Wisconsin basketball head coach Greg Gard took the stand Friday at Media Day to answer questions about the future of the young Badgers. As he responded to the media, you could sense a high level of confidence in his inexperienced team. The manner in which Gard talked about this group gives hope for the future. A lot has changed over the course of the year, including the departure of four starters, but the Badgers could surprise the Big Ten this year. Here are five takeaways from Media Day:

  1. Early games will test young team.

For a team that’s already taken huge blows to the roster, the schedule shows no mercy—within the first two months, the Badgers play Xavier, Baylor, possibly Creighton/UCLA, Virginia, two conference games at Ohio State and Penn State and Marquette. These are all games that have the potential to be losses for the Badgers, and Greg Gard knows it, saying “It’s pretty daunting with the amount of games and the teams we play.” Gard will have to have the troops in line and Wisconsin will have to be ready to go Day One.

  1. Happ is ready for leadership role.

The lone remaining starter from last year’s Badger team is Ethan Happ, who should stoutly challenge MSU center Miles Bridges for Big Ten Player of the Year. But before that, Happ must become a leader of this team. Gard believes he is ready. “The one thing that jumps out is the leadership standpoint.” Happ is the center of this team (both literally and figuratively), but when the chips are on the table, can he step up as a leader vocally and physically? Signs point to yes.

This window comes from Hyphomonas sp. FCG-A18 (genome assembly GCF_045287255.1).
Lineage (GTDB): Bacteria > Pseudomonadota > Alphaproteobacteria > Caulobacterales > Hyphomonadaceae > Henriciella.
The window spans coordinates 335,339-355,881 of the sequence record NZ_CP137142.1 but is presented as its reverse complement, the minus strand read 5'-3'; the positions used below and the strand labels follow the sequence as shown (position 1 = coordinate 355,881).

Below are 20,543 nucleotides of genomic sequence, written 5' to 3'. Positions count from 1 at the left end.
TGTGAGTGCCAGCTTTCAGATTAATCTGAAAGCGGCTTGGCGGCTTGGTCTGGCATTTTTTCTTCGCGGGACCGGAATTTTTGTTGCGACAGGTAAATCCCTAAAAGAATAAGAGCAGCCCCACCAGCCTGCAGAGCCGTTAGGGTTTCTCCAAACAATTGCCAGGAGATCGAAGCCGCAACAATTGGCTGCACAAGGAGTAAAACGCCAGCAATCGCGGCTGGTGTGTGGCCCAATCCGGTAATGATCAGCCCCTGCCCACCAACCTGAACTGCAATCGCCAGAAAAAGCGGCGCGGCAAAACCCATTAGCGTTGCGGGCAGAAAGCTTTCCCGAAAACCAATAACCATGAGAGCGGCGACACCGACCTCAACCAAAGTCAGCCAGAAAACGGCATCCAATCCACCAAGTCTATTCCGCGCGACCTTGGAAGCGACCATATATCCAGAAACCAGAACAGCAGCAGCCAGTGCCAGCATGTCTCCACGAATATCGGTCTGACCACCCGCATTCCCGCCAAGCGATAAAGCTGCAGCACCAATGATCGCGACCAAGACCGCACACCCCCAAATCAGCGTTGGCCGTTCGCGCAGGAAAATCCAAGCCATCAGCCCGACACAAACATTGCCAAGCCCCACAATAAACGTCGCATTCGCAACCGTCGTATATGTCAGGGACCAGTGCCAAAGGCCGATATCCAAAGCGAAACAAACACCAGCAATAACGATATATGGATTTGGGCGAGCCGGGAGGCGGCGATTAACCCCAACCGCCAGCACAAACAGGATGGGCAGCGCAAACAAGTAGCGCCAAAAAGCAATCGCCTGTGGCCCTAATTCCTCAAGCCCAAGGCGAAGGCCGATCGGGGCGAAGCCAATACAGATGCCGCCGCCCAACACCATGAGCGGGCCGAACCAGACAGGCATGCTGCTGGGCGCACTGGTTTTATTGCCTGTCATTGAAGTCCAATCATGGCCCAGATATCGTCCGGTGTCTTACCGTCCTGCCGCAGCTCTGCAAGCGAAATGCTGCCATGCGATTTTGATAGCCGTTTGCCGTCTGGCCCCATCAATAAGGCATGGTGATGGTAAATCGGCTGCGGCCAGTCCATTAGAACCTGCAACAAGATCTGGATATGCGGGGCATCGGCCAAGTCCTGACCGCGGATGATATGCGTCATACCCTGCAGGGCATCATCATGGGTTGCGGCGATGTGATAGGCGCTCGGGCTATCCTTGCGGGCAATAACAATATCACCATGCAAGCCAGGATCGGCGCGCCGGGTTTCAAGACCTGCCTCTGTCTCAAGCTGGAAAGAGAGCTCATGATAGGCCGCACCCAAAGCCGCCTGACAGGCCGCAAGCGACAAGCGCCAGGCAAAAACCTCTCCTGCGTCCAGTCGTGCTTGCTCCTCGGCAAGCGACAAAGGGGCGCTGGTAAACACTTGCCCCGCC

1. Overseas play pivotal for freshmen development.

The Badgers took their talents out-of-country this summer, playing five games in both New Zealand and Australia—winning four out of five, with the lone loss coming by one point. And according to Gard, this trip put the Badgers ahead of the learning curve, especially for the younger players on the team. Freshman Nate Reuvers has developed in the low post and hopes to get reps alongside Ethan Happ. Kobe King told the Badger media that he’s “just excited to get going”. And Brad Davidson earned high praise from Gard himself, saying that he’s “not an average freshman.”

  1. It’s Pritzl time.

Eight months ago, Nigel Hayes was asked if anyone could beat Bronson Koenig in a three-point contest, and Hayes responded with “Brevin Pritzl is the best shooter in the country.” This garnered criticism and mockery around the country, but it’s not out of the realm of possibility. Pritzl will be a starter this season, and should be ready to take full advantage of increased minutes. In the Badgers’ first game in New Zealand, Pritzl was 7-of-9 from 3 with 28 points. “This is [Pritzl’s] time,” Gard said. Bring it to the Kohl Center Brevin.

  1. Never underestimate the Badgers.

Many experts currently have the Badgers in the middle of the pack in the Big Ten, and understandably so—few teams could lose as much as the Badgers have and still be a competitive basketball team. Yet they’ve done it for nearly two decades. It won’t be easy, but the belief in this team is there. The fans stand firmly behind them. Now it comes down to the games on the court. Gard said this team “wants to play in March.”

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